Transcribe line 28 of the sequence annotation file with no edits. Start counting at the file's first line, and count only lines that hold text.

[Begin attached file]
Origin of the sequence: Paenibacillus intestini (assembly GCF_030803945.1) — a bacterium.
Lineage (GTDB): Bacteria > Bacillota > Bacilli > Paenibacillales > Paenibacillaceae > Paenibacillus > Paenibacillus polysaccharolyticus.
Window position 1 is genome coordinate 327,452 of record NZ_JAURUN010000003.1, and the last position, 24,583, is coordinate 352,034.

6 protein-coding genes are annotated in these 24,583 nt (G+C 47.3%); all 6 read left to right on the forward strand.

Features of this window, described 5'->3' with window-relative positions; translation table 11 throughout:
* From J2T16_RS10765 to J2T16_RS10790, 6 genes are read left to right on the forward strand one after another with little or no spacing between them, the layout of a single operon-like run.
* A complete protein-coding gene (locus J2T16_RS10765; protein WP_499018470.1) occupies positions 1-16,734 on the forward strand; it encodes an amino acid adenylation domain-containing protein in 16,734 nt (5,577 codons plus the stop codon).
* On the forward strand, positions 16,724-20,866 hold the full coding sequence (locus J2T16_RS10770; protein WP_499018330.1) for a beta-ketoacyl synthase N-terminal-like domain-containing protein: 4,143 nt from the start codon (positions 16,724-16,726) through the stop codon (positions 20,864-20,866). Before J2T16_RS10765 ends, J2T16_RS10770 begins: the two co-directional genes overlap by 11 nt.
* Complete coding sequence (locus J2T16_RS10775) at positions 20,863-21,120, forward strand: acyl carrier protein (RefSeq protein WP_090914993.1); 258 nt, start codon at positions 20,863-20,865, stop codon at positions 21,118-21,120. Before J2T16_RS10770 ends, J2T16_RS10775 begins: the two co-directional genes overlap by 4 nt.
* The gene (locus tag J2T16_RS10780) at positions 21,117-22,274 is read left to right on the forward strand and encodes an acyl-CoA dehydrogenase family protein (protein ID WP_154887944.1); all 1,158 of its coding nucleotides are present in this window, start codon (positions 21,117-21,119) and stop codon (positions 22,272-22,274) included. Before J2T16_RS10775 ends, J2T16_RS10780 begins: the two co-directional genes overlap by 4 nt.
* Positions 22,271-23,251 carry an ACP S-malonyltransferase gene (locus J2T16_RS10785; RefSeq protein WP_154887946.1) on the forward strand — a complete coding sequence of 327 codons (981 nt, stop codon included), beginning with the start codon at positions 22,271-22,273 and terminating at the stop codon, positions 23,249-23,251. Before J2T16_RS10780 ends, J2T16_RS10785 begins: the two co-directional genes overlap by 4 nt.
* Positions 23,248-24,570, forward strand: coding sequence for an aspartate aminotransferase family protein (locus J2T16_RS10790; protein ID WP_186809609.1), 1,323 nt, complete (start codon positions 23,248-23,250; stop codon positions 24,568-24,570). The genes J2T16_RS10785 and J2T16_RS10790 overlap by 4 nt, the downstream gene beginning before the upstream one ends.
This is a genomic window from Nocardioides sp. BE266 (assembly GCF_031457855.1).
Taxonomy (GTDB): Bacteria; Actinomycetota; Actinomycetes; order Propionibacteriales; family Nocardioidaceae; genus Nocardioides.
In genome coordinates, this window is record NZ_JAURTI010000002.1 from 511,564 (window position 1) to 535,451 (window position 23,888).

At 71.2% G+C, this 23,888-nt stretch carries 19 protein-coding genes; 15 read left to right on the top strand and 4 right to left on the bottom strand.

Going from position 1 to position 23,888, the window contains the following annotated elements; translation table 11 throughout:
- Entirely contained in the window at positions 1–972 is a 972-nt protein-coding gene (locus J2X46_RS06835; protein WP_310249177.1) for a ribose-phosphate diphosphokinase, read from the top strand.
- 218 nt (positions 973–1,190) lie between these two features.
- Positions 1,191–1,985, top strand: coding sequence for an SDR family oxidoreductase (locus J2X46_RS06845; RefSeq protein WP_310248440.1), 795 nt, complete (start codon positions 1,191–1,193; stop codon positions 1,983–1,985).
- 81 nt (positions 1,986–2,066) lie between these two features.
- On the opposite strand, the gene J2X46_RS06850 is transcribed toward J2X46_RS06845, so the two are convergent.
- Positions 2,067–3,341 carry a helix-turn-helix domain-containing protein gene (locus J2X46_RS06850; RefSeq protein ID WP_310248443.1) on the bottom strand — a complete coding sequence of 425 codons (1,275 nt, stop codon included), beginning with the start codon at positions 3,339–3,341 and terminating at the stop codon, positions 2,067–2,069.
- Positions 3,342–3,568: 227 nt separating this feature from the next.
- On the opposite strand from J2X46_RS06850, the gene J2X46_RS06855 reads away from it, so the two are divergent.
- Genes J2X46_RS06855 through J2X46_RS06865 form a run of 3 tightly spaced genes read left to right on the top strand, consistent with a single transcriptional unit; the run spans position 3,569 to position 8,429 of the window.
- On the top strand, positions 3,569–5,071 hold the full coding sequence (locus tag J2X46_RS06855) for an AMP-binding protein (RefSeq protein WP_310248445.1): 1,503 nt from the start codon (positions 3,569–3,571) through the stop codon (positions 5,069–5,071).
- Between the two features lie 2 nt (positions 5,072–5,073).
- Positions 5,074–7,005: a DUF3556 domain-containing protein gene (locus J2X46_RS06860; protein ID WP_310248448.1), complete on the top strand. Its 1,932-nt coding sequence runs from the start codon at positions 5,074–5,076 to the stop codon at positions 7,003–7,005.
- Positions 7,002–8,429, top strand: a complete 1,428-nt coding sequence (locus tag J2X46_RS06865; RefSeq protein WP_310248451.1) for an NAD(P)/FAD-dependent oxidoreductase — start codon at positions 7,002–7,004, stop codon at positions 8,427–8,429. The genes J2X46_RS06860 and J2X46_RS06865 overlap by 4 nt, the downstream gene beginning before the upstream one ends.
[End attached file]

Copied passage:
- Between the two features lie 2 nt (positions 5,072–5,073).